Bloomberg News

Boeing Beats Lockheed to Keep $3.5 Billion Missile Shield Work

January 11, 2012

Dec. 30 (Bloomberg) -- Boeing Co. beat Lockheed Martin Corp. to keep a $3.48 billion, seven year contract for the primary U.S. shield against intercontinental ballistic missiles.

The Missile Defense Agency announced the contract in a statement today. The agency oversees the Ground-based Midcourse Missile Defense, which includes interceptors in Alaska and California, ground- and sea-based radar, satellites and a command and control system.

The loss is a setback for Bethesda, Maryland-based Lockheed, the world’s largest defense contractor. Boeing has held the contract since 1998 on a sole-source basis. The Chicago-based company has said the program has totaled as much as $18 billion during the 10 years ending 2011.

Cost would be a prime factor in deciding who wins the contract, Lieutenant General Patrick O’Reilly, head of the Missile Defense Agency, said in August 2010 when the agency was preparing to call for bids. “But before we get to cost, bidders have got to demonstrate they’ve the capacity and capability, and also an ability to do upgrades,” he said.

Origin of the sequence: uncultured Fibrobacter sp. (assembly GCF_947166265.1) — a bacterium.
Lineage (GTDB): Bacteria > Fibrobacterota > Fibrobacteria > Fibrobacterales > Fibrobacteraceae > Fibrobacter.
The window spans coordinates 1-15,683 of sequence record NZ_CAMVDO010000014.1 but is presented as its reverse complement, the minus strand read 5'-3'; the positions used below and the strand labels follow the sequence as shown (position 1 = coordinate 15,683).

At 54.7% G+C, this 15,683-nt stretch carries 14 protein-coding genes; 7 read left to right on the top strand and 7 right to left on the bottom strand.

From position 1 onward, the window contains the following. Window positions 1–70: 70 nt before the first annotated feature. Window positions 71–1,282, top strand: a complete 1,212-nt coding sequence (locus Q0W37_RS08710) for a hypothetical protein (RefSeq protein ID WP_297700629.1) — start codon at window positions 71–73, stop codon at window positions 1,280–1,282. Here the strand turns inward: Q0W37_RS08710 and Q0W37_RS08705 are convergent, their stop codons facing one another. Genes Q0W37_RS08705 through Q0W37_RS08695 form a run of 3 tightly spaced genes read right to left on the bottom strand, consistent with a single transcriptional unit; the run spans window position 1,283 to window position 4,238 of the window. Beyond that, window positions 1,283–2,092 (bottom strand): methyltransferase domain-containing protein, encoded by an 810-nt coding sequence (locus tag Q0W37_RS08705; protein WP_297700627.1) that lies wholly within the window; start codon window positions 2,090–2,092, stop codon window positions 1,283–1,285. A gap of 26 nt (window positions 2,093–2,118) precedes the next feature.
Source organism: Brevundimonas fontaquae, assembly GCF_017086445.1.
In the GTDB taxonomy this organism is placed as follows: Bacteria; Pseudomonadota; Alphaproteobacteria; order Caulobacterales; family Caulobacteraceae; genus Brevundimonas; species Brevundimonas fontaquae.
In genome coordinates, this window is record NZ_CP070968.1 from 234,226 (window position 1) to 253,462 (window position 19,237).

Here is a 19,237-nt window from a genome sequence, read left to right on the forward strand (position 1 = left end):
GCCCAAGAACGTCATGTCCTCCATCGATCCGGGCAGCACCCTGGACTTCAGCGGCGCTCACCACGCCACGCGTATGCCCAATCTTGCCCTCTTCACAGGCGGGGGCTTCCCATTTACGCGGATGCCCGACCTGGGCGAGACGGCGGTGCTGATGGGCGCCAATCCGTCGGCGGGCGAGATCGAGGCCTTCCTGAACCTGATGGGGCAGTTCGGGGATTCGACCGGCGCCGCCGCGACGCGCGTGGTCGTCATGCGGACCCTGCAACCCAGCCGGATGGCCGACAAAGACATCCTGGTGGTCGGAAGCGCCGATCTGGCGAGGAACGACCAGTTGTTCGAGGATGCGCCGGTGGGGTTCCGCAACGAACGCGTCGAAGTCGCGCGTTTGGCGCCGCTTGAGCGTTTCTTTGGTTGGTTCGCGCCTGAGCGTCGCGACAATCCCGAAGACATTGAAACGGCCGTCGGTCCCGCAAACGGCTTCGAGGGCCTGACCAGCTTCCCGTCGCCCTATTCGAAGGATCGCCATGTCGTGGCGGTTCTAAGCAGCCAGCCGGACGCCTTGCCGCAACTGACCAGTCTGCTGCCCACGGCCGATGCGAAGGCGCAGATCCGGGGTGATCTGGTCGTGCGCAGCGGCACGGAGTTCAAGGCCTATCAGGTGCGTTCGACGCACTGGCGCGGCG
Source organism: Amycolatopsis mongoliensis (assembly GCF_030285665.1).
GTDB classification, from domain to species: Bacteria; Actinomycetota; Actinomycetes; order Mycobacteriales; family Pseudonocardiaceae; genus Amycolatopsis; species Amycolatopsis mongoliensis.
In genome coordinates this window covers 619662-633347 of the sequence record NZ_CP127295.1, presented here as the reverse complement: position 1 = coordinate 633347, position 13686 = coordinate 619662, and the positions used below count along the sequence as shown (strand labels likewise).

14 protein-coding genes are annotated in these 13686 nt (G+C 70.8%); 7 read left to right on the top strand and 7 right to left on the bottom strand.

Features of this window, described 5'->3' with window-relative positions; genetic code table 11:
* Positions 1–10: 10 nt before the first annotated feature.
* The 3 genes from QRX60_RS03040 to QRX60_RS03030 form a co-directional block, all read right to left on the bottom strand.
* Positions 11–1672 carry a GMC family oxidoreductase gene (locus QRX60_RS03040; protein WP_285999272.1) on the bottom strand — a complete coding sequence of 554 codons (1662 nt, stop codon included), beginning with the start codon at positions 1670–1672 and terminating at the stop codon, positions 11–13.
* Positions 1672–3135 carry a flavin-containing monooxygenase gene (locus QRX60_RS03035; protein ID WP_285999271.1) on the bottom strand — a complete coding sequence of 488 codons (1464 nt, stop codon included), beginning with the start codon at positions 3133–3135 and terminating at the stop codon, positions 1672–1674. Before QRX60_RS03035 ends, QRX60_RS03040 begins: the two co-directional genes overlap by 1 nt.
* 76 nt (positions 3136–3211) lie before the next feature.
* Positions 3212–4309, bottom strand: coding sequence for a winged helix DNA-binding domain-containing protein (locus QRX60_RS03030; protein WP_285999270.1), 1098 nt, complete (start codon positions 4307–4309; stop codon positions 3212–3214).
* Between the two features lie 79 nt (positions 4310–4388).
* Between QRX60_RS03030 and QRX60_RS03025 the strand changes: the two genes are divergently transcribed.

The contract for the first time will stipulate that the companies will be held financially responsible for poor-quality parts. The Ground-based Midcourse program had a 53 percent success rate in tests, with two, back-to-back test failures in 2010. In October, the Missile Defense Agency said a $300 million test failed because of a “guidance error” in the warhead made by Raytheon Co. of Waltham, Massachusetts.

Parts defects have affected nearly every major space and missile defense program, causing millions of dollars in cost overruns and many months of schedule delays, Christina Chaplain, an associate director at the U.S. Government Accountability Office who follows the agency said in an e-mail.

Lockheed’s team included Raytheon. Boeing’s partner was Falls Church, Virginia-based Northrop Grumman Corp. Raytheon, which makes the non-exploding warhead that is designed to seek and destroy enemy missiles, was on both teams.

--Editors: Stephanie Stoughton, Steven Komarow

To contact the reporter on this story: Gopal Ratnam in Washington at gratnam1@bloomberg.net. Tony Capaccio in Washington at acapaccio@bloomberg.net

To contact the editor responsible for this story: Mark Silva at Msilva34@bloomberg.net


We Almost Lost the Nasdaq
LIMITED-TIME OFFER SUBSCRIBE NOW

(enter your email)
(enter up to 5 email addresses, separated by commas)

Max 250 characters

 
blog comments powered by Disqus